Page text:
The report found that 85% of returning Australians struggle to find work and 83% of recruiters are cautious about hiring returned expats. Additionally, “A third (34%) of returned expats aren’t even landing an interview for a potential role where their skills precisely match the job requirements. A quarter of returned expats (24%) are landing multiple interviews for various roles, and yet miss out on being offered the job,” the report adds.

There is no doubt that the Australian market is tough to navigate – and in particular for those who have been out of it for some time.

It’s comparatively small, is often regarded as lagging in up to date innovative thinking and diversity and can feel very narrow and at times apathetic in it’s operating practice. Recruiters and corporate Australia appear more often that not, closed to anything that looks or sounds different to the ‘average Joe’.

Overlay the fact that the market is highly networked and our culture is underpinned by the good old tall poppy syndrome, it comes as no surprise that many people are simply overwhelmed and highly frustrated by the challenges faced.

Given that we are all essentially hardwired to want to show up and make a valued contribution, not being able to see how or where to do this – or worse still feeling rejected or undervalued – is both infuriating and demoralizing.

However, global experience is a highly valuable commodity in the Australian market, even though it is difficult for recruiters to understand, and for repatriates to articulate.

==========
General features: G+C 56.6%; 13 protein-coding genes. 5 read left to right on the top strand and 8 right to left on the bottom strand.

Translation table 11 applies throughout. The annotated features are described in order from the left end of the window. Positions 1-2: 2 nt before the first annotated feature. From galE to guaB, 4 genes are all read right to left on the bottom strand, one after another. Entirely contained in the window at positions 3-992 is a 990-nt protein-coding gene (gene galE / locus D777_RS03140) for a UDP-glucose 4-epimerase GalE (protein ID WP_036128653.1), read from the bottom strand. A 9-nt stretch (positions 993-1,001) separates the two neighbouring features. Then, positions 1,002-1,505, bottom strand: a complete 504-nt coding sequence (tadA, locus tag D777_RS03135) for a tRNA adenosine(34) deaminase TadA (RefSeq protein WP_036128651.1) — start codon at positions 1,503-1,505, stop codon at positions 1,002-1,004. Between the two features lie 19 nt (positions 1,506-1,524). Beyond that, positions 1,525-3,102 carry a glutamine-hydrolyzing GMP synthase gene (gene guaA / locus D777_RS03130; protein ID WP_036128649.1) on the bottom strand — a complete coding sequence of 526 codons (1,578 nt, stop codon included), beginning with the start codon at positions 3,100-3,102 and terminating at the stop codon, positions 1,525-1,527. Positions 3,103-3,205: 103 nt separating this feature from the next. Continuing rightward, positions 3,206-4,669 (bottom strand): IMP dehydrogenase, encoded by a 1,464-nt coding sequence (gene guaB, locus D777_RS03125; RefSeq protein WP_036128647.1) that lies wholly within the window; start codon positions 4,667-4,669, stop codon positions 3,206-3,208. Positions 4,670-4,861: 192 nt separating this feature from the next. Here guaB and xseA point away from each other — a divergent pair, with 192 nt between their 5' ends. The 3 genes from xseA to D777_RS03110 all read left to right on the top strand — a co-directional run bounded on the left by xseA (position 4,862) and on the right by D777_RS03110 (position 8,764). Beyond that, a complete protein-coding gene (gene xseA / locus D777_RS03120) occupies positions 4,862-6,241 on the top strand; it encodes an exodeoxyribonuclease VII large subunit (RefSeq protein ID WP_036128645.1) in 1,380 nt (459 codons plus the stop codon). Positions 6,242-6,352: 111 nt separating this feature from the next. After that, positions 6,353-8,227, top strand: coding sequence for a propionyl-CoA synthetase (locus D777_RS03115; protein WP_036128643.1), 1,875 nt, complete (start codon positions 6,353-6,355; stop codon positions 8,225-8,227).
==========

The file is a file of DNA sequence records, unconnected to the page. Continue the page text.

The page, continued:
The report revealed a positive sentiment among recruiters, where more than half (57%) agree that recruiting returned Australians has a longer-term strategic benefit. The report also went further to suggest that “expats returning home are key to unlocking corporate Australia’s competitive edge.” A recent story that appeared in the Australian Financial Review also highlighted that 80% of CEOs in the country have worked overseas at some stage during their career.

Creating value – and demand for that value – in what we do is challenging when we have been living and working outside of that market for an extended period of time. Just like a financial plan our career plan requires an investment strategy – and ideally one with compounding interest. Additionally,  it also requires a marketing plan if we are to overcome or mitigate the risk of feeling ‘out of sight, out of mind’.

The need for strategic career planning has never been more essential in the returning expat’s toolkit. However, many will only address this in a reactionary manner, starting the planning process only when the need arises.